Balancing digital marketing spend and brand building

Balancing digital marketing spend and brand building

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The Tortoise and the Hare — which one of them do you want managing your marketing budget? Do you value the slow, steady success of brand building or the speedy impact of digital marketing?

In Aesop’s fable, the tortoise eventually wins the race, but in ecommerce there are no guarantees of long-term success if you can’t get results quickly. A gradually-growing brand will burn through its cash reserves if it can’t bring in sales at the same time. And with no finishing line to reach, you can be overtaken at any point.

The hare gets off to a rapid start but ultimately runs out of steam. Convinced that it’s on the way to victory, it doesn’t pay attention to what it needs to do to maintain its early successes. It’s similar in digital marketing, where rising cost-per-clicks and customer acquisition costs make it hard to sustain a business fuelled by paid ads alone.

Why not offer both the tortoise and the hare a job share in your marketing team? You can balance your digital marketing spend and brand building to get the best of both worlds. And get more from your marketing spend to boot. This is called hybrid marketing.

The case for hybrid marketing

In hybrid marketing, you’ll find what the title of this blog post refers to: a balance between digital marketing spend and brand building.

Even Meta, which is reliant on paid advertising for its revenue, pushes its advertisers towards a hybrid approach. It ran multiple brand lift studies to measure the impact of campaigns that combined short-term sales activation with long-term brand growth. The studies found that building brand within performance campaigns generated a 10.9% brand awareness lift, 12.5% increase in ad recall, and a 5.3% lift in familiarity. On top of those brand-led benefits, 94% of advertisers had an uplift in conversions.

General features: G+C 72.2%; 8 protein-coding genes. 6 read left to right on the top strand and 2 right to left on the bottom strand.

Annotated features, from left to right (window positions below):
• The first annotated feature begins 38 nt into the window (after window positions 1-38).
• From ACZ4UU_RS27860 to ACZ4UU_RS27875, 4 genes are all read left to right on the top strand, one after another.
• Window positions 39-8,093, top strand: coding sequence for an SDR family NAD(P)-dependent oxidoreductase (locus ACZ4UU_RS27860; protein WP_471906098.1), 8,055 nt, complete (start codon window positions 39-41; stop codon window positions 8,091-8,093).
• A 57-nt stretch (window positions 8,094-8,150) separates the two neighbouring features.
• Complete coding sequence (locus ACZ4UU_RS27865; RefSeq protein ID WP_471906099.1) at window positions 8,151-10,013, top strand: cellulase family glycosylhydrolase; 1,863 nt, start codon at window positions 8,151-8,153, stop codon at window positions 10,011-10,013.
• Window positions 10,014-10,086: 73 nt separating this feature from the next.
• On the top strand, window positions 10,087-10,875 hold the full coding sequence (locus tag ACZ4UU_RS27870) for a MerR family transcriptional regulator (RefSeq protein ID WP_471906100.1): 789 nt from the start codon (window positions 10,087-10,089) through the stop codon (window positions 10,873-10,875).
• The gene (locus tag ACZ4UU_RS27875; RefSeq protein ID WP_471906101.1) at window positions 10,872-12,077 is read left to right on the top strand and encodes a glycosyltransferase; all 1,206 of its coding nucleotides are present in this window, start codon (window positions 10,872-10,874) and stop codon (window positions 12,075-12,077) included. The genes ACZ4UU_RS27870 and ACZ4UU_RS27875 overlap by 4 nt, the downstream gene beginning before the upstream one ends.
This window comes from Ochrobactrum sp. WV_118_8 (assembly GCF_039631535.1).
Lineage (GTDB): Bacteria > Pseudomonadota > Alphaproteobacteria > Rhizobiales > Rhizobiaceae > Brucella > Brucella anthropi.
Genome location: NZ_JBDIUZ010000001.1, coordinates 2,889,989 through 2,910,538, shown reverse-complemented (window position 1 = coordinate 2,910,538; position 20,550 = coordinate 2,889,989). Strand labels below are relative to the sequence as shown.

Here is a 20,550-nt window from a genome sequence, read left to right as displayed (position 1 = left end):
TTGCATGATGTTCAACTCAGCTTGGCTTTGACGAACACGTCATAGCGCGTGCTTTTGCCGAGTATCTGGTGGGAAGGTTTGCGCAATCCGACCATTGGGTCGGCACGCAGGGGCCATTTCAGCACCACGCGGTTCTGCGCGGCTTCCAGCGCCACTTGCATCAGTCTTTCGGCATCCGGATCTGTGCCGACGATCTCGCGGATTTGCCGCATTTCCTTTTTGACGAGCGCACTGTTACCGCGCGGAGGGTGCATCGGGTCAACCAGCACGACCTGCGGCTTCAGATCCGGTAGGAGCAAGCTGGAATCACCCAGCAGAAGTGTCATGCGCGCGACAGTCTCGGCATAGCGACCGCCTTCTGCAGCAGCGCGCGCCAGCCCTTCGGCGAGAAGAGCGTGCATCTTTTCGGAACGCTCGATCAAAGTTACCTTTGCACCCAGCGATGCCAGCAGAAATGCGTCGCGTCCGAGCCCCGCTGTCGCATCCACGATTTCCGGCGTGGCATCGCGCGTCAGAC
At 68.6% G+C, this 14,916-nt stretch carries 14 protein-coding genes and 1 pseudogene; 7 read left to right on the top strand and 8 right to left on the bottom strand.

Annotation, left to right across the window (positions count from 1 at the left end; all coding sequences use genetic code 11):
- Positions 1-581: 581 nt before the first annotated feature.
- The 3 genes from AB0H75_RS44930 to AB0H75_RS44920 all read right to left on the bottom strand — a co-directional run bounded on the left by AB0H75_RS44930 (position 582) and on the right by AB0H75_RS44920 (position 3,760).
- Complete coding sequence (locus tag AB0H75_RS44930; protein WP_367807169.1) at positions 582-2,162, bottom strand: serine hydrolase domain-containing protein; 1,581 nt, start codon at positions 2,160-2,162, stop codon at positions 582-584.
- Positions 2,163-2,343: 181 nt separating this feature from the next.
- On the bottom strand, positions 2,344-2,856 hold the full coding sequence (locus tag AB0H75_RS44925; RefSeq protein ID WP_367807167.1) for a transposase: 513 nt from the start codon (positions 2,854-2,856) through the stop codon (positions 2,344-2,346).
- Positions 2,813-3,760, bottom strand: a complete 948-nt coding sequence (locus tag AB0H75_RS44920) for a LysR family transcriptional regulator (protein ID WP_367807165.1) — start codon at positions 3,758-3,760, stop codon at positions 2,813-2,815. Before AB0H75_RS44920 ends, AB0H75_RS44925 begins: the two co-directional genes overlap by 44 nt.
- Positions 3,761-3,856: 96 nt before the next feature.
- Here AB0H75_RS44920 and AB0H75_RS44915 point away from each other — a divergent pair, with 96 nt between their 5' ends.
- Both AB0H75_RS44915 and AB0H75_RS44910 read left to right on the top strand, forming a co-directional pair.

Similarly, McKinsey says that combining performance marketing tactics with brand-led creative can create incremental top-line growth of up to 10% and efficiency gains of 30% without increasing marketing budget.

Those are some of the results businesses see when they strike the right balance between brand and demand. But what does the situation look like when your marketing budget is weighed too heavily towards digital marketing?

Overlooking brand growth in favour of more direct traffic

We’ve had a tortoise and a hare, so why not throw a hen into the mix? When you ignore brand growth, you’re putting all your eggs in one basket. Paid ads are undoubtedly the quickest way to get customers and build sales, but they’re also expensive (and getting even more so).

What happens when the cost-per-click wipes out your margin? Or what if you hit cash flow problems and can’t pay for ads? If you’re not growing your brand at the same time, the moment you switch off the ads you have nothing left.